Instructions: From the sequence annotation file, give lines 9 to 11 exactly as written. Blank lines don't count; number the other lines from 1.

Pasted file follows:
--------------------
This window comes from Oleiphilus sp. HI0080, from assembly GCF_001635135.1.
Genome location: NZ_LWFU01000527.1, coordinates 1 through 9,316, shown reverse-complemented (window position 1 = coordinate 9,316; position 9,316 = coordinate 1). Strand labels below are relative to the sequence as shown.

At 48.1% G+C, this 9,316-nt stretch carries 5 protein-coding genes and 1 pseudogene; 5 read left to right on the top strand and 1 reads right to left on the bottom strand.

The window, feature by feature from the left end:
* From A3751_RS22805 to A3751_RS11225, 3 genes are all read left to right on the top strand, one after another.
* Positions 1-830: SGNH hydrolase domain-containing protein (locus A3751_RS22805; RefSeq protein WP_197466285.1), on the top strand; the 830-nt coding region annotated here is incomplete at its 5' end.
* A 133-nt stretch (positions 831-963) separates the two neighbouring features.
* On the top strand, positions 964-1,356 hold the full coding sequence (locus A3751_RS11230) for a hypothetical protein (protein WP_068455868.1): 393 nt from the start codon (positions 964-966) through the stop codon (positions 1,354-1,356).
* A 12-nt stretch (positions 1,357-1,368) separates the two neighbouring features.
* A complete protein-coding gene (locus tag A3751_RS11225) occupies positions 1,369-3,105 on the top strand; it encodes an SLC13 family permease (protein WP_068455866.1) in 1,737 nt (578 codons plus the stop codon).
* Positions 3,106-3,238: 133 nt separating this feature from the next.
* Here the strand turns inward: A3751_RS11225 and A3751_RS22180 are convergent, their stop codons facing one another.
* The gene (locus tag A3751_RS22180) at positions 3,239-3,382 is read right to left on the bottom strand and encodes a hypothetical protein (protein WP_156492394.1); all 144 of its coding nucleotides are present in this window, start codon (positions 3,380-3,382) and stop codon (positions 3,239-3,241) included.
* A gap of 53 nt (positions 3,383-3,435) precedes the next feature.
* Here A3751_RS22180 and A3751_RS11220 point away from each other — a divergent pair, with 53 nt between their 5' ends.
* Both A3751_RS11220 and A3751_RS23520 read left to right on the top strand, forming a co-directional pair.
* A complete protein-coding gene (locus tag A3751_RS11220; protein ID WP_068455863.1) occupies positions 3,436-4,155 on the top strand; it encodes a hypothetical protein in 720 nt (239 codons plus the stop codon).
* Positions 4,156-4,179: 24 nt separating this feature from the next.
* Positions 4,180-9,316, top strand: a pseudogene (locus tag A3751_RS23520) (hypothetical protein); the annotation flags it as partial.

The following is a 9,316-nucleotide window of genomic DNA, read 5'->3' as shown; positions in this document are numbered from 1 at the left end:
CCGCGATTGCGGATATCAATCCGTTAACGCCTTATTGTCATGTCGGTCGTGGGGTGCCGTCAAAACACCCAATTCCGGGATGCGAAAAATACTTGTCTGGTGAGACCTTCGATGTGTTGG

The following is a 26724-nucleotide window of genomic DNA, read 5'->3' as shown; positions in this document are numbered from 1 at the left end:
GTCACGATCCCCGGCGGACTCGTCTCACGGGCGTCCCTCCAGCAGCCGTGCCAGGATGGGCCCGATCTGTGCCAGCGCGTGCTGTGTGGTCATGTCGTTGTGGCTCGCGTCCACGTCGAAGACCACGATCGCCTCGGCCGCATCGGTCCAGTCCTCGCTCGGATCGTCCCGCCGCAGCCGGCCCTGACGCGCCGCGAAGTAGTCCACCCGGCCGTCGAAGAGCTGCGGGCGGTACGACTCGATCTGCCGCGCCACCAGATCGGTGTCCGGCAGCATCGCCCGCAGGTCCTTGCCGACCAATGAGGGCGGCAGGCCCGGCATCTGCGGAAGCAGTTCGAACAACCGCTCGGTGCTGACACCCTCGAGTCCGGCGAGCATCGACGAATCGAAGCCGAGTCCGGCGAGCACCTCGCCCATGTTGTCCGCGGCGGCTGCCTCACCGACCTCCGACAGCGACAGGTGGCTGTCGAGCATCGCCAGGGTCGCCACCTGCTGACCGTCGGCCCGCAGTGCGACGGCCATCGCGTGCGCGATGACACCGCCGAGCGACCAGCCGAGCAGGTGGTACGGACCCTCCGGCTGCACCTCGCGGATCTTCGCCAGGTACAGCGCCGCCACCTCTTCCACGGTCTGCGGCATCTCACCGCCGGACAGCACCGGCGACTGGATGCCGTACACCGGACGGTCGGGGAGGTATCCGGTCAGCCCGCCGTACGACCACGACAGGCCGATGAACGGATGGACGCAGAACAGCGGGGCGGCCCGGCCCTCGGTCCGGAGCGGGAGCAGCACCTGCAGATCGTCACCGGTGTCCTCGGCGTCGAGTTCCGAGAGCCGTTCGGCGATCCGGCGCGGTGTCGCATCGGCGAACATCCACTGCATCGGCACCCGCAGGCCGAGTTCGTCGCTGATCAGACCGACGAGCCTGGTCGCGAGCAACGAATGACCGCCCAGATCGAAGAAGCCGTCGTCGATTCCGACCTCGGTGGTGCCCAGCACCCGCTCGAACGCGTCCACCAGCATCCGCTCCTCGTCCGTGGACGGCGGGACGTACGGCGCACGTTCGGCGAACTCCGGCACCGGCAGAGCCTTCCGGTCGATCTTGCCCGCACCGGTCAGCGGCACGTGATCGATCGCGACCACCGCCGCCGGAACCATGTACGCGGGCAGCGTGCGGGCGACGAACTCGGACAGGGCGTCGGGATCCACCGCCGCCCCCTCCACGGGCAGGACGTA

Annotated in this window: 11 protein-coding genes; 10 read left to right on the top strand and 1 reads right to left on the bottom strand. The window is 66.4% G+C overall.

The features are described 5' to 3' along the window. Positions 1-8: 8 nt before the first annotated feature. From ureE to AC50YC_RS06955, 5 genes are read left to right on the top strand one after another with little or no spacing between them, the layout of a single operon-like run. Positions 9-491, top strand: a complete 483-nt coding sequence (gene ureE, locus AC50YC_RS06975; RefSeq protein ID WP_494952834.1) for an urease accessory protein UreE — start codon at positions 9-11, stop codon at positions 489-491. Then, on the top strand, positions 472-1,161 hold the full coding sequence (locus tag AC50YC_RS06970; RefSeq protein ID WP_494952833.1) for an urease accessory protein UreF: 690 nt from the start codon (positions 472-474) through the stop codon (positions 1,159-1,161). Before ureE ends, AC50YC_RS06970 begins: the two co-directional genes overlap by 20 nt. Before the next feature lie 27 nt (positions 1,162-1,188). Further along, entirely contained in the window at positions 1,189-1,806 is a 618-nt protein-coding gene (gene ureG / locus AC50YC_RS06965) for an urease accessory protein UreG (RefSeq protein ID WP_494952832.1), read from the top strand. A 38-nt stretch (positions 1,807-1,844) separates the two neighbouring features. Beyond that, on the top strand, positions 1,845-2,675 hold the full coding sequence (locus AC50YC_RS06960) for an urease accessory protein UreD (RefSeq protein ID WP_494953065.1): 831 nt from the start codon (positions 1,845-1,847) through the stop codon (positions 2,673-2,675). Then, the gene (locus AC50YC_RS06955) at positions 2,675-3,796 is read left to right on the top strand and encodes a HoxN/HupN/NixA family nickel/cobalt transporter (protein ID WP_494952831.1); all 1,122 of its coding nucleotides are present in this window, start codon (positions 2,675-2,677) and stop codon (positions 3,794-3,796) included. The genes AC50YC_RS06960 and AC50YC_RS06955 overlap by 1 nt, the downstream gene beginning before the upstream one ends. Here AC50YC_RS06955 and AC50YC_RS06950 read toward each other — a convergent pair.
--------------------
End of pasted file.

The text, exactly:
* A 12-nt stretch (positions 1,357-1,368) separates the two neighbouring features.
* A complete protein-coding gene (locus tag A3751_RS11225) occupies positions 1,369-3,105 on the top strand; it encodes an SLC13 family permease (protein WP_068455866.1) in 1,737 nt (578 codons plus the stop codon).
* Positions 3,106-3,238: 133 nt separating this feature from the next.